Florentino Guilez was shot to death. Defendant was charged with the killing. Defendant’s brother Ronnie was a defense witness. Cross-examining Ronnie, the district attorney asked:
“In spite of the fact that your brother [defendant] was advised of his rights and signed that [advice of rights form], your brother wouldn’t tell the Police anything about the shooting, would he.”
The trial court ruled the question improper and, at the defendant’s request, instructed the jury to disregard the question. Defendant was convicted of murder in the second degree. Section 40A-2-l(B), N. M.S.A.1953 (2d Repl.Vol. 6). His appeal asserts: (1) the prosecution may not call attention to the silence of the accused at the time of his arrest, and (2) the prosecution having impermissibly done so, there was plain error requiring a new trial. Under the circumstances of this case, we agree.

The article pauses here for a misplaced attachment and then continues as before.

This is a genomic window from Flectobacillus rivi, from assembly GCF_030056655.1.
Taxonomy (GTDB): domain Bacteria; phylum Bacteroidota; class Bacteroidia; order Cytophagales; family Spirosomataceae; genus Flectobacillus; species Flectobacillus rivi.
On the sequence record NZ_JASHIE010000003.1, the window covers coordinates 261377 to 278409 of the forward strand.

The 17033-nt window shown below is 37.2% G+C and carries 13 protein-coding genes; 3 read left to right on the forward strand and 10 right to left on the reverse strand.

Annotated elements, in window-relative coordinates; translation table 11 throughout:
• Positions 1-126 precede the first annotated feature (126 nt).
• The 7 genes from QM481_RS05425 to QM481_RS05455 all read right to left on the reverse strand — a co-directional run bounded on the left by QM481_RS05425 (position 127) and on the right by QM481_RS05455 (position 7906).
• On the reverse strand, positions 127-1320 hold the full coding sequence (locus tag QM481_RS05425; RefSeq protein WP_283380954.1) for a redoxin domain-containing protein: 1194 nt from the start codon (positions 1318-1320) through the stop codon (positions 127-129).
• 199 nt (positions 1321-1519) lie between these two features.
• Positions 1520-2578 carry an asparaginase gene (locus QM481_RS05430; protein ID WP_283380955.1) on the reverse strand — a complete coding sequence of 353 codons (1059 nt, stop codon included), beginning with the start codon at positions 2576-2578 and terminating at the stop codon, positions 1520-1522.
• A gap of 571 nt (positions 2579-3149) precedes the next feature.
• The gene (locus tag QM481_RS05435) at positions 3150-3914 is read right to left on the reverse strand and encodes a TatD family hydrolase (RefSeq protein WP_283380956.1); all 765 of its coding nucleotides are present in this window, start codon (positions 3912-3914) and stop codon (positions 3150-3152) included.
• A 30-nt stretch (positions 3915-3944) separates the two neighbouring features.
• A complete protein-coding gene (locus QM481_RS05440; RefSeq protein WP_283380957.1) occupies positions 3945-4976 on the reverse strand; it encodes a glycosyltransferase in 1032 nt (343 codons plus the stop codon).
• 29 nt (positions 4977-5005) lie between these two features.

An issue at trial was who shot Guilez. The State’s theory was that defendant did the shooting. The defense theory was that Ronnie did the shooting. Both Ronnie and defendant testified that Ronnie shot Gui-lez. Ronnie’s trial testimony was inconsistent with his statement to the police that defendant did the shooting. Defendant gave no statement to the police. In closing argument the district attorney contended the theory that Ronnie shot Guilez was a fabrication developed subsequent to Ronnie’s statement.
United States v. Hale, 422 U.S. 171, 95 S.Ct. 2133, 45 L.Ed.2d 99, was decided by the United States Supreme Court June 23, 1975. When arrested for robbery and advised of his constitutional rights, Hale remained silent. Hale testified at his trial. His testimony was exculpatory and included an explanation of the money in his possession when arrested. The government asked Hale why he had not explained the possession of the money to the police. The trial court instructed the jury to disregard the question but refused to declare a mistrial. Affirming a reversal of Hale’s conviction, the United States Supreme Court held “the probative value of respondent’s pretrial silence in this case was outweighed by the prejudicial impact of admitting it into evidence.”